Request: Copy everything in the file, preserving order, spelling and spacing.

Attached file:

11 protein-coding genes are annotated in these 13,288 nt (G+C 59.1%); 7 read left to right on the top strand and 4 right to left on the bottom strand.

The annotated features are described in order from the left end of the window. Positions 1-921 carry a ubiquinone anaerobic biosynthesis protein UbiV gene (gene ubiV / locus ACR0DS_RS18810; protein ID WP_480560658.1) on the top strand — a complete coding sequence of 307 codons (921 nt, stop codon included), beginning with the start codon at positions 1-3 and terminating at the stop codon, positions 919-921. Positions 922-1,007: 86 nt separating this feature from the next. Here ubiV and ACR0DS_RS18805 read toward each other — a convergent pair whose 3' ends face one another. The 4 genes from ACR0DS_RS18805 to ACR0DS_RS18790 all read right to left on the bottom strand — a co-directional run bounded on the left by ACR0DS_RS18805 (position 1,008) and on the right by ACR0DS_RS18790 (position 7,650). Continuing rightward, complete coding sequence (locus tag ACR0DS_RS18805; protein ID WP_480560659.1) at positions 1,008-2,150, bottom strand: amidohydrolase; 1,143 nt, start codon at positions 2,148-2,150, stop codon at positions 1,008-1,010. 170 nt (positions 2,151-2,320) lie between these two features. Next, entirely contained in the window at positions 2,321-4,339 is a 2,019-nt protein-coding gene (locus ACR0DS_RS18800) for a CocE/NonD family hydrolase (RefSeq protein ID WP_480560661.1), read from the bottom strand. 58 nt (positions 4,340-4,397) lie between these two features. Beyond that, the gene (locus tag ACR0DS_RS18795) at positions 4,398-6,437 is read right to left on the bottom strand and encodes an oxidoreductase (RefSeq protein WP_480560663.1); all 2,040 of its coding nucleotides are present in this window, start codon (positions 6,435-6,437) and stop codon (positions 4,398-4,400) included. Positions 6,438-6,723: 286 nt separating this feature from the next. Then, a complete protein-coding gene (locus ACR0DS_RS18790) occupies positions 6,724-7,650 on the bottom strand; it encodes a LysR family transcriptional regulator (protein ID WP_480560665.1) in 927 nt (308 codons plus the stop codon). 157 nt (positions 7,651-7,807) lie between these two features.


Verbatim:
11 protein-coding genes are annotated in these 13,288 nt (G+C 59.1%); 7 read left to right on the top strand and 4 right to left on the bottom strand.

The annotated features are described in order from the left end of the window. Positions 1-921 carry a ubiquinone anaerobic biosynthesis protein UbiV gene (gene ubiV / locus ACR0DS_RS18810; protein ID WP_480560658.1) on the top strand — a complete coding sequence of 307 codons (921 nt, stop codon included), beginning with the start codon at positions 1-3 and terminating at the stop codon, positions 919-921. Positions 922-1,007: 86 nt separating this feature from the next. Here ubiV and ACR0DS_RS18805 read toward each other — a convergent pair whose 3' ends face one another. The 4 genes from ACR0DS_RS18805 to ACR0DS_RS18790 all read right to left on the bottom strand — a co-directional run bounded on the left by ACR0DS_RS18805 (position 1,008) and on the right by ACR0DS_RS18790 (position 7,650). Continuing rightward, complete coding sequence (locus tag ACR0DS_RS18805; protein ID WP_480560659.1) at positions 1,008-2,150, bottom strand: amidohydrolase; 1,143 nt, start codon at positions 2,148-2,150, stop codon at positions 1,008-1,010. 170 nt (positions 2,151-2,320) lie between these two features. Next, entirely contained in the window at positions 2,321-4,339 is a 2,019-nt protein-coding gene (locus ACR0DS_RS18800) for a CocE/NonD family hydrolase (RefSeq protein ID WP_480560661.1), read from the bottom strand. 58 nt (positions 4,340-4,397) lie between these two features. Beyond that, the gene (locus tag ACR0DS_RS18795) at positions 4,398-6,437 is read right to left on the bottom strand and encodes an oxidoreductase (RefSeq protein WP_480560663.1); all 2,040 of its coding nucleotides are present in this window, start codon (positions 6,435-6,437) and stop codon (positions 4,398-4,400) included. Positions 6,438-6,723: 286 nt separating this feature from the next. Then, a complete protein-coding gene (locus ACR0DS_RS18790) occupies positions 6,724-7,650 on the bottom strand; it encodes a LysR family transcriptional regulator (protein ID WP_480560665.1) in 927 nt (308 codons plus the stop codon). 157 nt (positions 7,651-7,807) lie between these two features.